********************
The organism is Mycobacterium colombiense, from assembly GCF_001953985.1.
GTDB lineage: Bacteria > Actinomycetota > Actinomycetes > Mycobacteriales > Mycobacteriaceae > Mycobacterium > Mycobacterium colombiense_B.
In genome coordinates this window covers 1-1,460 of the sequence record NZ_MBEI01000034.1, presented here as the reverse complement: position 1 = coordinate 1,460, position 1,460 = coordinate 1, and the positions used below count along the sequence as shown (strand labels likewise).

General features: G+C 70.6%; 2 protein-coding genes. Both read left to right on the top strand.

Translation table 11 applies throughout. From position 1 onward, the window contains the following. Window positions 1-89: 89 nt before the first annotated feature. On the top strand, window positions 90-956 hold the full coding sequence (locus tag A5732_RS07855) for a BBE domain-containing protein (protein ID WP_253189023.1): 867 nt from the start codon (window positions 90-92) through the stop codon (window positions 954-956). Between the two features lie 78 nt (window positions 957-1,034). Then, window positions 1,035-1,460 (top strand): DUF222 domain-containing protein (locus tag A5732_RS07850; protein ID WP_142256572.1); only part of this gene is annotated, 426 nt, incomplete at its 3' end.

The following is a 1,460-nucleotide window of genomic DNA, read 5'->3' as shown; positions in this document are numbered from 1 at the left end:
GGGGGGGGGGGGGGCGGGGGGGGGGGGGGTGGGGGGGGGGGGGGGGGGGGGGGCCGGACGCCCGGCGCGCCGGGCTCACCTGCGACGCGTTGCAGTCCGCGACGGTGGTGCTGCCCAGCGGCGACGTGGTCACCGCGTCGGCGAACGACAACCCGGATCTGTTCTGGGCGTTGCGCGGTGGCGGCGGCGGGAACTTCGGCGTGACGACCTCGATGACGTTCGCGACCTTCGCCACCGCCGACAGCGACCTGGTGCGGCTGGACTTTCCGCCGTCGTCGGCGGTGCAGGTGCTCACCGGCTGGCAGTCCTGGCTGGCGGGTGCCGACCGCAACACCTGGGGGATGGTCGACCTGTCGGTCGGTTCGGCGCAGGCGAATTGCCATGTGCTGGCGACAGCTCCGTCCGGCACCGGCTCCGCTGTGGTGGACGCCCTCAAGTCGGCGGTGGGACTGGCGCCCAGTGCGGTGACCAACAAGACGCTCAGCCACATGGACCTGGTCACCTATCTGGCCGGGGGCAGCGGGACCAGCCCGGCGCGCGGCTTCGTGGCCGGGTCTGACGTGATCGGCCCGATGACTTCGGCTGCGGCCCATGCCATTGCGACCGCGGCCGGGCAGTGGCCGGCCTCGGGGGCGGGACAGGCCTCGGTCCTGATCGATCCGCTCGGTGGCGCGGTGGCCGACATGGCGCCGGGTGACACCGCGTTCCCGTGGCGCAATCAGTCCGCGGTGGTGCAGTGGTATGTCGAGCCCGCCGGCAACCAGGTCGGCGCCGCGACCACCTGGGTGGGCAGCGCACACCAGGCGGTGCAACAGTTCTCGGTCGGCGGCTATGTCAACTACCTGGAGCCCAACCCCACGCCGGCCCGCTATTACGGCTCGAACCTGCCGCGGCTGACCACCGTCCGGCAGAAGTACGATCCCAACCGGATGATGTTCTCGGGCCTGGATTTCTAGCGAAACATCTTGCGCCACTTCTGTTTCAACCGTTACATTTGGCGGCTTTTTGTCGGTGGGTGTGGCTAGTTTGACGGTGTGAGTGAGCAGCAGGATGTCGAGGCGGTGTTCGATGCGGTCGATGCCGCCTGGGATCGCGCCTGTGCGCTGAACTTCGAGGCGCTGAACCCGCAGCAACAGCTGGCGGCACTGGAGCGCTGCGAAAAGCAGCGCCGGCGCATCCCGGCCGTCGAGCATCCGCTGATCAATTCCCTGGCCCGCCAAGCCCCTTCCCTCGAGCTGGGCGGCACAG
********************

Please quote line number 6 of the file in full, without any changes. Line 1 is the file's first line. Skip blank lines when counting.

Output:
The following is a 1,460-nucleotide window of genomic DNA, read 5'->3' as shown; positions in this document are numbered from 1 at the left end: